Accident research[edit]

In addition to behavior research, accident research is also a key component in traffic psychology, looking at driving methodology, individual differences, characteristics of personality, temporary impairments, and relevant capabilities, the driver as an information processor (includes perception and reaction times), human factors on highway accidents, and the pedestrian (identifying vulnerability, causes and prevention of accidents). [5]

Human factors[edit]

Examination of the operator plays a large role in transportation psychology. While many external factors influence traffic safety, internal factors are also significant. Some factors include:

  • Decision-making
  • Demographics
  • Distraction
  • Drugs and alcohol
  • Driving training and experience
  • Familiarity with vehicle and environment
  • Fatigue
  • Inattention
  • Response to the unexpected
  • Risky behaviors
  • Stress and panic

By addressing these issues, it is widely believed that transportation safety can be greatly improved.

Approach[edit]

Transportation psychology has emerged rapidly since the 1980s and, from its inception, has followed an interdisciplinary approach and has shared common topics with other fields, in particular medicine (e.g. driving aptitude), engineering (e.g. ergonomics and human factors), and economics (e.g. travel demand management). People, as road users, are seen as the core of an interactive transportation system. Thus, mobility, including its positive and negative repercussions, originates in people’s decisions and behavior – and these could be influenced. The main causes of traffic accidents are errors due to maladaptive behavior in interaction with roadways or other vehicles.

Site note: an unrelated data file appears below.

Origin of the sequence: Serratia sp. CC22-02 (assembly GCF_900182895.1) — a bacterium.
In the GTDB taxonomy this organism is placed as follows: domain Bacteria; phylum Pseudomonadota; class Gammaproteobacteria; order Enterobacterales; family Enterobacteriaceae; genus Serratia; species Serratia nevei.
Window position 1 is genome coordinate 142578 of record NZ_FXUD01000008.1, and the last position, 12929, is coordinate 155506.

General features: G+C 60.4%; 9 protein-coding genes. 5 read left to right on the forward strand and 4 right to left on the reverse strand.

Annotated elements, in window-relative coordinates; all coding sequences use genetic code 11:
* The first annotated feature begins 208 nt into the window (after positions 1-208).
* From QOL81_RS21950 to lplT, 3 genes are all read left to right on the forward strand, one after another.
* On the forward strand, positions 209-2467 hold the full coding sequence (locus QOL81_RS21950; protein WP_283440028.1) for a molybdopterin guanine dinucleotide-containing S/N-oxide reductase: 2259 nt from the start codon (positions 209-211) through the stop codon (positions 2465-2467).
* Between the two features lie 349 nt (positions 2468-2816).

See also[edit]

References[edit]

  1. ^ a b Rothengatter, T. (1997). Psychological aspects of road user behavior. Applied Psychology: An International Review, 46, 3, 223-234. Cite error: Invalid <ref> tag; name "rot" defined multiple times with different content (see the help page).